According to Bavinck (Reformed Dogmatics: Abridged in One Volume, 442-3), vicarious satisfaction means that Christ gives to God all that He demands from us, which we are incapable of giving: “The demand posed by God to fallen humanity was twofold: one, that humans would keep the law perfectly, and two, that they would redress the violation of it by punishment. The benefits Christ obtained for us are twofold: to bear our punishment and to obtain for us the righteousness and life Adam had to secure by his obedience. . . . It was the single work that Christ accomplished, but one so rich, so valuable in the eyes of God, that the righteousness of God was completely satisfied by it, all the demands of the law were fully met by it, and the whole of (our) eternal salvation was secured by it.”
Though Anselm’s name is often invoked in discussions of this theory of the atonement, Anselm doesn’t fit.
For Anselm, it is the fact that Christ’s death is unrequired that is the hinge of the atonement. Every creature already owes all to God; humans have failed to pay God His due, and there is a chasm between what God demands and what we can give; giving everything back won’t fill the gap, since everything is already owed; satisfaction requires more than everything. It requires a gift that is not owed.
Anselm writes (Cur deus homo, 2.11): For Christ to give His life “is not something which God will demand from him in repayment of a debt, given that, since there will be no sin in him, he will be under no obligation to die.” No greater gift can be given than that a “man may suffer – voluntarily and without owing repayment of a debt – more painful or more difficult than death. And there is no act of self-giving whereby a man may give himself to God greater than when he hands himself over to death for God’s glory.” Christ’s gift in death is the greatest good, and thus (2.14) the debt of sin is paid. His self-gift in death is so lovable that it “can suffice o pay the debt which is owed for the sins of the whole world.”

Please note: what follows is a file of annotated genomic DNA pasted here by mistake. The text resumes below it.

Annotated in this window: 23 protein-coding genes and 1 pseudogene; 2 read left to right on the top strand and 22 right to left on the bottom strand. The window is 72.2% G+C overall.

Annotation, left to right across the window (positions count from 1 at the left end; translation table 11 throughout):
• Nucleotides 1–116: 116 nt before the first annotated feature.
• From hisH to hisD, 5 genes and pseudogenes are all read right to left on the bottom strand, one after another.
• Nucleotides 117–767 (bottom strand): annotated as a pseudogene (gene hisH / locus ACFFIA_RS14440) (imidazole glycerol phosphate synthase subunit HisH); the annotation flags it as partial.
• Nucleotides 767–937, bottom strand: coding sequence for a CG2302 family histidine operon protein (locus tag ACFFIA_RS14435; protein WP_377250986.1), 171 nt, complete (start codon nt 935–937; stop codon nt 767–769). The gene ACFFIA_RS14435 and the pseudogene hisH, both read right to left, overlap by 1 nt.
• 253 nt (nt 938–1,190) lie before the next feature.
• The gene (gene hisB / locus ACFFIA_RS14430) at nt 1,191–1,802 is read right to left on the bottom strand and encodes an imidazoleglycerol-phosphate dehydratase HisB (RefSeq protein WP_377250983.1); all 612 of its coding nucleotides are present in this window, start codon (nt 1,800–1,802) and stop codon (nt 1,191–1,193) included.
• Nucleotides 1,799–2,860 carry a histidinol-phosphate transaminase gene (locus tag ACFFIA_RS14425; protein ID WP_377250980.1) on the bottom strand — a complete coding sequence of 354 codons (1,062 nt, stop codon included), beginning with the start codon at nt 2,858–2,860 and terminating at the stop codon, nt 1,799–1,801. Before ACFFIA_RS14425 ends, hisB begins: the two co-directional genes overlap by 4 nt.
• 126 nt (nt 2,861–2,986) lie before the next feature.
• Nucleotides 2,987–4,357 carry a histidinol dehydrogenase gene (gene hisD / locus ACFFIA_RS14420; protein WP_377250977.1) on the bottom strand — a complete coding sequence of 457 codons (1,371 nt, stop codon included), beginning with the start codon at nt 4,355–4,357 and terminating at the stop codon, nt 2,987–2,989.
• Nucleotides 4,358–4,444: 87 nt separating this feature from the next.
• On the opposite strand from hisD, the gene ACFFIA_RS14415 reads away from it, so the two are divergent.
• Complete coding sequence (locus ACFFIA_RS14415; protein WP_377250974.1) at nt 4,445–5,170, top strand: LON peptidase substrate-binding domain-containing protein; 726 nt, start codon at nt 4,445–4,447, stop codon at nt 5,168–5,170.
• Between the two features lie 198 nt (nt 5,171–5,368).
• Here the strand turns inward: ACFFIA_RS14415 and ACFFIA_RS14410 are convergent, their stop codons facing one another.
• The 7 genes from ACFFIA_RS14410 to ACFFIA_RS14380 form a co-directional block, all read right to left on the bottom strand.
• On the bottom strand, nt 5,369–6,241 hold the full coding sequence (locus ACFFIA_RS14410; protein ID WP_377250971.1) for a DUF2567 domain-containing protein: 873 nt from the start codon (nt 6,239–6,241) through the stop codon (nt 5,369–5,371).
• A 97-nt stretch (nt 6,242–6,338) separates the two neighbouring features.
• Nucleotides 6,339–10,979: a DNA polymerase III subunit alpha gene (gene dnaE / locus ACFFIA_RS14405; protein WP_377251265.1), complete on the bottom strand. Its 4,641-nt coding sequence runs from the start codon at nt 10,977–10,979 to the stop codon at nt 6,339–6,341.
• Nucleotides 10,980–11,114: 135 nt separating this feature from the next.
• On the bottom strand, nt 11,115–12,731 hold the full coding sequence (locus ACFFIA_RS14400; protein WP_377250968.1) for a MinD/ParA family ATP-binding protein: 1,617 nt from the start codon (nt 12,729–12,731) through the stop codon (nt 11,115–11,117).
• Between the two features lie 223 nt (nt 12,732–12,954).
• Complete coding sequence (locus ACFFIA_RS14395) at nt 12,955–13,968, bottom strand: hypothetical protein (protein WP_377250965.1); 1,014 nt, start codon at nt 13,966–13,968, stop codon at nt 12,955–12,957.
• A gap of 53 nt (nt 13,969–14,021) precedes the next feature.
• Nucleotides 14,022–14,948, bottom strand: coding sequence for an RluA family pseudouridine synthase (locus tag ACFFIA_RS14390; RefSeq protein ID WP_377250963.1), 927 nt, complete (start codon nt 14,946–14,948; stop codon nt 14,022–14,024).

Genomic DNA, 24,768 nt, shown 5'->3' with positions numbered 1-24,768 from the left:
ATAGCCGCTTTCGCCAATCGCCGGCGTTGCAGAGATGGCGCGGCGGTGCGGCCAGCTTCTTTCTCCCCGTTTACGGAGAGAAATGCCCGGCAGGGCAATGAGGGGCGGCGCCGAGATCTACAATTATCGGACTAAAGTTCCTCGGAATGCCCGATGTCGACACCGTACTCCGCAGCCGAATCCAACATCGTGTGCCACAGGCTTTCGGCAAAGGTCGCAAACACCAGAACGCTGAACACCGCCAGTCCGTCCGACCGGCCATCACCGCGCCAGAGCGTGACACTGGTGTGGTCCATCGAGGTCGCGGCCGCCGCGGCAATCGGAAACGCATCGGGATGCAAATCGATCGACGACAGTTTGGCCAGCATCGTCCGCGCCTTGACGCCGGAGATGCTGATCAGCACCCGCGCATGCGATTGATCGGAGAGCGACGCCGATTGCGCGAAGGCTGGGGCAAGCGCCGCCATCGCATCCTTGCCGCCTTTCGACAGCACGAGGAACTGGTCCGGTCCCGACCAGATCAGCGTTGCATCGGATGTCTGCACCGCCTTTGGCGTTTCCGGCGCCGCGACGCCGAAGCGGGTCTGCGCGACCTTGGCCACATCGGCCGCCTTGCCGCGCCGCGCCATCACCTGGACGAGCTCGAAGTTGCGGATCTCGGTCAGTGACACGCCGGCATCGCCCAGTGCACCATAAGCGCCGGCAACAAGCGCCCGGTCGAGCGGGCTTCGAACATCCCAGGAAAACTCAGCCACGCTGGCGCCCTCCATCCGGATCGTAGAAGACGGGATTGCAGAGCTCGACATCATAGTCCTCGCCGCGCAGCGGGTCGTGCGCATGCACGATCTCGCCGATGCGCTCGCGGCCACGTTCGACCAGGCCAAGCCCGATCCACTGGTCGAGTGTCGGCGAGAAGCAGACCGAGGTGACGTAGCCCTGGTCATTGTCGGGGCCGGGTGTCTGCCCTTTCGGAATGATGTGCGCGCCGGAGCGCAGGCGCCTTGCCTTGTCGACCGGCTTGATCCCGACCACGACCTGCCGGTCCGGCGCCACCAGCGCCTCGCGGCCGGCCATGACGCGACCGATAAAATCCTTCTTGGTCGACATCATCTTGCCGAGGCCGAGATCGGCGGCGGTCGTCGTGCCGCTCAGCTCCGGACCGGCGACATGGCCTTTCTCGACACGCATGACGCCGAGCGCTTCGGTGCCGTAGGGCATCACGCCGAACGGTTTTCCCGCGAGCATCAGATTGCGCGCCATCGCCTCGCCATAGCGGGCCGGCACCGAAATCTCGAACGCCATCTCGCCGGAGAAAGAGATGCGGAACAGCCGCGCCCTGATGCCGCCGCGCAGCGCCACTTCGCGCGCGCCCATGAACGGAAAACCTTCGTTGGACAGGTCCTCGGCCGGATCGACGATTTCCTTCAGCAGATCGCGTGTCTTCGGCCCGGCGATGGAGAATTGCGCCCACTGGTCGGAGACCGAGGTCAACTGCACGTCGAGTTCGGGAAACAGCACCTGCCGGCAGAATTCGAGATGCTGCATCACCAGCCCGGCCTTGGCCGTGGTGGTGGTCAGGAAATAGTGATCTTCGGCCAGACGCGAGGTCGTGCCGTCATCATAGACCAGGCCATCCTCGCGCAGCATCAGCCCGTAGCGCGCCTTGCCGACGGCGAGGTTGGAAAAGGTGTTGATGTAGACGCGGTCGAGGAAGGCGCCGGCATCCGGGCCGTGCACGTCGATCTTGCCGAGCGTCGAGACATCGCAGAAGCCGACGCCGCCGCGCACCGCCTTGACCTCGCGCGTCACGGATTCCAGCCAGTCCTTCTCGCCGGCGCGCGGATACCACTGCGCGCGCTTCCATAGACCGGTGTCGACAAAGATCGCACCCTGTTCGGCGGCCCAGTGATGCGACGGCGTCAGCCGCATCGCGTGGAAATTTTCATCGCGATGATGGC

Since this gift surpasses everything in value, and was voluntarily paid by one who did not owe the gift, the Father rewards the Son. Since the Son has everything already, He wills that the reward by given to others, namely, those for whom He died: “whom is he with greater justice to make heirs of the recompense due to him, and of the overflowing of his bounty, than those who are parents and brothers to him, whom he sees, bound by so many and such enormous debts, wasting away with deprivation in the depths of misery? The debt that they owe for their sins would, as a result, be excused and they would be given what, because of their sins, they are deprived of” (2.19). This makes little sense if Christ’s death is satisfaction of a debt in a direct way; after all, who gets a reward for repaying a debt? Since the gift Christ offered is unowed, undemanded, and infinitely valuable, it it fitting that it be rewarded, and it is fitting that the reward be shared as Christ wishes.
David Hart is correct: Anselm’s theory turns on the death of Christ not as the gift that repays a debt but rather as the “gift that exceeds every debt.”